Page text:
There is no specific age at which to begin playing the violin. Some musicians will pick up the instrument as early as the age of three, while others wait until retirement to find a new hobby.
Anyone who has the desire to learn, should be able to pick up the instrument and feel accomplished with their progress. While there is no age limit to begin playing the violin, I have seen a continuing pattern throughout my time as a violinist. I have noticed that musicians who perform at a very high standard are those who commence private lessons at a very young age. I therefore believe that the best time for one to start a musical instrument is between the ages of four and six.
When looking at professional, well known violinists such as Itzhak Perlman, Hilary Hahn, Anne-Sophie Mutter, and Sarah Chang, one can see a clear pattern; they all started private lessons at the age of five or younger.
There are many theories as to why musicians are more advanced if they begin playing a musical instrument at a younger age. One is simply that children have less stressors and more time. I myself practiced violin with my mother for an hour a day when I was five. As I grew older, I tried to practice for a longer period of time. By the time I finished college and started working, I found that I was consistently preoccupied by a variety of stressors.
This left almost no time to purely focus on the idea of practicing without worrying about other aspects in my life. If I had not practiced for hours as a young child, it would have been a challenge to improve and perform violin at the level that I do today. Another simple contributor to children’s progress as musicians is that young students have many opportunities available to them while non-professional adult musicians do not.
There are a variety of intensive camps, school and community programs, and classes available for certain age ranges. Many of these are targeted towards young musicians. Additionally there are various opportunities for young students to play in youth symphonies and audition for scholarships at universities.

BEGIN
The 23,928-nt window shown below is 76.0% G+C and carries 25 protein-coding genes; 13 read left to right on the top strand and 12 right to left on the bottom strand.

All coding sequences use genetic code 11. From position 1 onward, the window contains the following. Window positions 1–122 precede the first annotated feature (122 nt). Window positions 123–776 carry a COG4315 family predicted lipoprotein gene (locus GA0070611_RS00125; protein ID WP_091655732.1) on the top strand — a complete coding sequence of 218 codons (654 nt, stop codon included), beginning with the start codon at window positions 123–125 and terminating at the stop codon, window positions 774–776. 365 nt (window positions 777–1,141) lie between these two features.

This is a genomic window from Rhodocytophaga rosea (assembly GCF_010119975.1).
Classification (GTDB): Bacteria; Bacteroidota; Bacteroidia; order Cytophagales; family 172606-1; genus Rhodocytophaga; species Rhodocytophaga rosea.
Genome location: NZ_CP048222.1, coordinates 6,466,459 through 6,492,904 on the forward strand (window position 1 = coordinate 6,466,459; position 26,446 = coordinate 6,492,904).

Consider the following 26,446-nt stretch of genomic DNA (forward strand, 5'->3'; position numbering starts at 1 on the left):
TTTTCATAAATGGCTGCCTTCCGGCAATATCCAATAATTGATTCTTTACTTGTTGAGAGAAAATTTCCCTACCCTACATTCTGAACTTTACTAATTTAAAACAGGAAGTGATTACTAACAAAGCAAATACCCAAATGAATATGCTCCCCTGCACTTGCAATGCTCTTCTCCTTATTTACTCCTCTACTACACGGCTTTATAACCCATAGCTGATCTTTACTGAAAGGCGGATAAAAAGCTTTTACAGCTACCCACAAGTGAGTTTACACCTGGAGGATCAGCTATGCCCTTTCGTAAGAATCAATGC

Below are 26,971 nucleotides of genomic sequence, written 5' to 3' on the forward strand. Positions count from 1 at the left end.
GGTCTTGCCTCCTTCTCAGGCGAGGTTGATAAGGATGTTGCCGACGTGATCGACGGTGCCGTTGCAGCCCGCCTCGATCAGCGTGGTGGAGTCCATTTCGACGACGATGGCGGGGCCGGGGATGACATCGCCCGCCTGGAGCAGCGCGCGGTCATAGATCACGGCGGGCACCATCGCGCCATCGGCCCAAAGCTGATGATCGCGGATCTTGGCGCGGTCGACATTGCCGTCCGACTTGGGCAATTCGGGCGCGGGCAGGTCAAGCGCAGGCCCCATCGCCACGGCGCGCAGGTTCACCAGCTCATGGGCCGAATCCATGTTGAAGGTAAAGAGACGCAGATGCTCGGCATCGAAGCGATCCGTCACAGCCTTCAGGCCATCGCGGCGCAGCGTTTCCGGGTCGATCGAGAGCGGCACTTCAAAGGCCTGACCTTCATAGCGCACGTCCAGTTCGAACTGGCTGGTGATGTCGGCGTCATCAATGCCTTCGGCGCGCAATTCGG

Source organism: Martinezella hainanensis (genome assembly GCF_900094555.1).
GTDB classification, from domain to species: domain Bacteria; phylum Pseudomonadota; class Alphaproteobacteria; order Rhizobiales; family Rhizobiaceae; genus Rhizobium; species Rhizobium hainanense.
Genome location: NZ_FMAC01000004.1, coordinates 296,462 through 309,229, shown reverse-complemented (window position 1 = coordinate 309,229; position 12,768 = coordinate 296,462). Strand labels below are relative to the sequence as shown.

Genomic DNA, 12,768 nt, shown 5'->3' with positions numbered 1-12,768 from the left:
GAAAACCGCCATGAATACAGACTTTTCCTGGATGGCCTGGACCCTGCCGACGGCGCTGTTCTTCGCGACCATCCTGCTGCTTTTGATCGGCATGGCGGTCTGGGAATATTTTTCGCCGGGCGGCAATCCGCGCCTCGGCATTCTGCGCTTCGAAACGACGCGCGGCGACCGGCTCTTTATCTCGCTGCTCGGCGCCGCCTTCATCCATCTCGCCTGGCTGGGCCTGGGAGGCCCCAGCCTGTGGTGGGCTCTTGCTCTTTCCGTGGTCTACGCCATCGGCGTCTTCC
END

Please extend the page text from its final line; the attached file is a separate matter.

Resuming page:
These are all opportunities that give young students an initiative to practice and therefore help them improve. Many adults are working full time and are not available for these. Other than having the ability to perform in studio recitals or possibly join a community orchestra, there are not as many classes aimed towards their age groups or opportunities to explore what it is like to even join an ensemble and perform with others for the first time.
Lastly, there are many studies that show improvement in attention span and memory of those who begin instruments at a young age. An article written by a science writer in 2020, spoke of new evidence that showed how “musically trained children perform better at attention and memory recall and have greater activation in brain regions related to attention control and auditory encoding, executive functions known to be associated with improved reading, higher resilience, greater creativity, and a better quality of life.”(Maryam Clark, 2020)
This article was written based on a conducted study where musical and non musical students were tested on their attention and working memory. Children have an easier time remembering what they are learning. This simply gives them a huge advantage to adult learners. Younger violin students have more time to practice and remember what they are being taught.
There is no “correct” age at which to begin the violin.
The best time to begin is when one has interest in learning and will take the time to practice and improve. However, if one has the goal of becoming a professional in a symphony or performing in a professional ensemble, this goal is most easily reached if one starts at a young age.
Younger students simply have more opportunities open to them and more time available to practice. Having that said, the ability to play music brings joy to ones’ life whether starting at a young or old age.
A time constraint, stress or preoccupancy should never prohibit someone from learning if they are truly passionate.